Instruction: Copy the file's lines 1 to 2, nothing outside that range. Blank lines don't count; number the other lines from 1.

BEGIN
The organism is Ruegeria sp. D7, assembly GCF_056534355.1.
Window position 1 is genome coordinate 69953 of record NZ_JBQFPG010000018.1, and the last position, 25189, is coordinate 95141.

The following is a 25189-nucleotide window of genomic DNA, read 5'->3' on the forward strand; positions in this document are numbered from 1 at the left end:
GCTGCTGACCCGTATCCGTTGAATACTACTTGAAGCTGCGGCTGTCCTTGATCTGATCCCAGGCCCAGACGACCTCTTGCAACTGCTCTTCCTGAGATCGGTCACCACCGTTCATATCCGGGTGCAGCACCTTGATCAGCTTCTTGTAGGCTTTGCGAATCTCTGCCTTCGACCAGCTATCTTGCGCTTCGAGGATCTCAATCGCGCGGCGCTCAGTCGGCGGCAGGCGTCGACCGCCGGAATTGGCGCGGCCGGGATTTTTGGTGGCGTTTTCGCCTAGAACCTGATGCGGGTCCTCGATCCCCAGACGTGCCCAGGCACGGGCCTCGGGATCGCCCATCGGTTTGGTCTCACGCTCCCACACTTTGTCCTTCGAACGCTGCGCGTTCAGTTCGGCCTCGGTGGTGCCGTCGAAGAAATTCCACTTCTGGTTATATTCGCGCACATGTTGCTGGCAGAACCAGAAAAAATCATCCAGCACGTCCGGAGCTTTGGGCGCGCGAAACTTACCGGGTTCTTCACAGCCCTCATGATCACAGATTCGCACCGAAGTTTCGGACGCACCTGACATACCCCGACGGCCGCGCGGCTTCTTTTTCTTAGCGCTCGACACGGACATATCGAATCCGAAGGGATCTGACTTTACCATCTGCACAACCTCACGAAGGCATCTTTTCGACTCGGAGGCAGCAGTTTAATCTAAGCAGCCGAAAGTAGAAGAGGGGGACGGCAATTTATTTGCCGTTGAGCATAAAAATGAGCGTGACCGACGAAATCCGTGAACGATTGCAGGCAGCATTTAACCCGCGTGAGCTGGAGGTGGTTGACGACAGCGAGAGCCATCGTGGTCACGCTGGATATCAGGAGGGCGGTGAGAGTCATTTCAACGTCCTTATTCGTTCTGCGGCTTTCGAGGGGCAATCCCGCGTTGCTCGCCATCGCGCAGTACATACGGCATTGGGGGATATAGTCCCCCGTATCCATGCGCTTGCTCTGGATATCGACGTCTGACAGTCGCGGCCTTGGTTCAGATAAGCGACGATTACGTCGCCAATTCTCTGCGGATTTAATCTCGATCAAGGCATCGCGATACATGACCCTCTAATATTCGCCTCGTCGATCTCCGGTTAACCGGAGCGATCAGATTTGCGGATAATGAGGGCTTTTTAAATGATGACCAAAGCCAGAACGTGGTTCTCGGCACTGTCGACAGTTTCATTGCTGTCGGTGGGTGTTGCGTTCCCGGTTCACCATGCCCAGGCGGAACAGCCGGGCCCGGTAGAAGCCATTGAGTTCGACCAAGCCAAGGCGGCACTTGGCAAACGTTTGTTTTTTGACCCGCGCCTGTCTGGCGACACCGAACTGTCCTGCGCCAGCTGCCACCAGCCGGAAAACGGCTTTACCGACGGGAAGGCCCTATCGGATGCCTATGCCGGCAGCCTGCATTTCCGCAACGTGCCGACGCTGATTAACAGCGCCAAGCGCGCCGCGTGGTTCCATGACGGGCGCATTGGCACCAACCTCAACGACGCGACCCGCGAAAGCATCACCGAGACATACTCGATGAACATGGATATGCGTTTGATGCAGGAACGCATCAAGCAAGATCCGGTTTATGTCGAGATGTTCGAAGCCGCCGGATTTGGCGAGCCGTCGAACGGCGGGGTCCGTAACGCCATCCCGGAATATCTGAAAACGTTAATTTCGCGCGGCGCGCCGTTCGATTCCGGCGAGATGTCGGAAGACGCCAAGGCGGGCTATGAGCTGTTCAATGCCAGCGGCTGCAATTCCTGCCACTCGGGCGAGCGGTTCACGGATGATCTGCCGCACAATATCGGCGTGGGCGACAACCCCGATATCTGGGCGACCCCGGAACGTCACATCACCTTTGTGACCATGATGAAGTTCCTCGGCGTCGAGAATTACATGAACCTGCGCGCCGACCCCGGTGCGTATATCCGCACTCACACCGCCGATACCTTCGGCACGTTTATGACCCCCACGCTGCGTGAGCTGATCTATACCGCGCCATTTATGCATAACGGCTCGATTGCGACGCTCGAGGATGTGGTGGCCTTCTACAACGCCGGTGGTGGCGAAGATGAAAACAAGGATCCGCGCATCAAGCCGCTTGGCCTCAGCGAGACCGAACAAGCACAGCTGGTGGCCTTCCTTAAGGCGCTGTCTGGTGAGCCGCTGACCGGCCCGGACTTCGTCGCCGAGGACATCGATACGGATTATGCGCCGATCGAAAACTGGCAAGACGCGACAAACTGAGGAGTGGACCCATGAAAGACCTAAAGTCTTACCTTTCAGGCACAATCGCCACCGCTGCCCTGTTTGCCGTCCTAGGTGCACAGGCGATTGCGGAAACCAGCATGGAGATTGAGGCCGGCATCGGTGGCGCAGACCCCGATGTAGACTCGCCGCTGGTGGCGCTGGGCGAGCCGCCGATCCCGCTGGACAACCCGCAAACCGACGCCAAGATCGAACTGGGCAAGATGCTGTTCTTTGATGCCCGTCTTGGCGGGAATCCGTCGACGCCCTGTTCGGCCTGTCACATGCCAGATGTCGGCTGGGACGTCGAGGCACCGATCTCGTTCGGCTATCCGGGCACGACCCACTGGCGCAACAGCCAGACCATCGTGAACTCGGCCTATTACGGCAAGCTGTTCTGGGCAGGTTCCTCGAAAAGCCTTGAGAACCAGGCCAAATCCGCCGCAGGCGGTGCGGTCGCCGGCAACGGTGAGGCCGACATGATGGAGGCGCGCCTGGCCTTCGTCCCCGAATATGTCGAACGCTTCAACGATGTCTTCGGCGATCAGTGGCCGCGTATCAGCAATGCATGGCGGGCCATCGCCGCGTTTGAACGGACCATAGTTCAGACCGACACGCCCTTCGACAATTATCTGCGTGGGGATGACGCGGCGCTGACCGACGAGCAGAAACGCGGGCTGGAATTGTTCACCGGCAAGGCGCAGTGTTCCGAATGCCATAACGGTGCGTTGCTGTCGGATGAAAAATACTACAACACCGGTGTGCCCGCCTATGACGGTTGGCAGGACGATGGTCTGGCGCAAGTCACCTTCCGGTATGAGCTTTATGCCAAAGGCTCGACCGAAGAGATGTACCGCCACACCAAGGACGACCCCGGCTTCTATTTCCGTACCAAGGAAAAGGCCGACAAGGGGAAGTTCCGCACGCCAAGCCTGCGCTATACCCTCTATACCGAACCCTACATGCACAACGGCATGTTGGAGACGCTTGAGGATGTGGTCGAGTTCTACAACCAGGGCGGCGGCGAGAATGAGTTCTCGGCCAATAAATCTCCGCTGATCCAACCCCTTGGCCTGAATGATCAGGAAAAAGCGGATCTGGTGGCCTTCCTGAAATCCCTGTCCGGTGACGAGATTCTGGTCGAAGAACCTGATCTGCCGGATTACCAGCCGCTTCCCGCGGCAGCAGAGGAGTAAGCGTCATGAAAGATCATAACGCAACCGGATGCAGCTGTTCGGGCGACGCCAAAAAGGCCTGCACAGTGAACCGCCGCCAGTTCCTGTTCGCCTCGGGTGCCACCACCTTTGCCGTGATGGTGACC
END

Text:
The organism is Ruegeria sp. D7, assembly GCF_056534355.1.
Window position 1 is genome coordinate 69953 of record NZ_JBQFPG010000018.1, and the last position, 25189, is coordinate 95141.